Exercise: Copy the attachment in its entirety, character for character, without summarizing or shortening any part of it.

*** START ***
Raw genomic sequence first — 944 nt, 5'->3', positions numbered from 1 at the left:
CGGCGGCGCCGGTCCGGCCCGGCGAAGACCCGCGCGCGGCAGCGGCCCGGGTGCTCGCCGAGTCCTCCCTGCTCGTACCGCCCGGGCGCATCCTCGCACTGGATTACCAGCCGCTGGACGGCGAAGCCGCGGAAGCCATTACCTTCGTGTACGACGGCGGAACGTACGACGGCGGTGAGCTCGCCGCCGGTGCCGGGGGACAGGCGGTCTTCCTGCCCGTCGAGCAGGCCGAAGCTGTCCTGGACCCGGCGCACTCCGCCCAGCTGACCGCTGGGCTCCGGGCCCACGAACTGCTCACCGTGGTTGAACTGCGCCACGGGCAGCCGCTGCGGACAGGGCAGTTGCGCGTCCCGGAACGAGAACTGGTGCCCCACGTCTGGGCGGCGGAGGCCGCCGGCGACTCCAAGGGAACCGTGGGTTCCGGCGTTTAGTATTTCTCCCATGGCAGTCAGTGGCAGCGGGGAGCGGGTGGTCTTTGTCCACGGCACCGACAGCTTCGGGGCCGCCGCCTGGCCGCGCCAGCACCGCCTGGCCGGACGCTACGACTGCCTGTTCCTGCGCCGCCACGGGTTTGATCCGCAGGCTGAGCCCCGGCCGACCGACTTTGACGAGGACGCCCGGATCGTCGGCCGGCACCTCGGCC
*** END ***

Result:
Raw genomic sequence first — 944 nt, 5'->3', positions numbered from 1 at the left:
CGGCGGCGCCGGTCCGGCCCGGCGAAGACCCGCGCGCGGCAGCGGCCCGGGTGCTCGCCGAGTCCTCCCTGCTCGTACCGCCCGGGCGCATCCTCGCACTGGATTACCAGCCGCTGGACGGCGAAGCCGCGGAAGCCATTACCTTCGTGTACGACGGCGGAACGTACGACGGCGGTGAGCTCGCCGCCGGTGCCGGGGGACAGGCGGTCTTCCTGCCCGTCGAGCAGGCCGAAGCTGTCCTGGACCCGGCGCACTCCGCCCAGCTGACCGCTGGGCTCCGGGCCCACGAACTGCTCACCGTGGTTGAACTGCGCCACGGGCAGCCGCTGCGGACAGGGCAGTTGCGCGTCCCGGAACGAGAACTGGTGCCCCACGTCTGGGCGGCGGAGGCCGCCGGCGACTCCAAGGGAACCGTGGGTTCCGGCGTTTAGTATTTCTCCCATGGCAGTCAGTGGCAGCGGGGAGCGGGTGGTCTTTGTCCACGGCACCGACAGCTTCGGGGCCGCCGCCTGGCCGCGCCAGCACCGCCTGGCCGGACGCTACGACTGCCTGTTCCTGCGCCGCCACGGGTTTGATCCGCAGGCTGAGCCCCGGCCGACCGACTTTGACGAGGACGCCCGGATCGTCGGCCGGCACCTCGGCC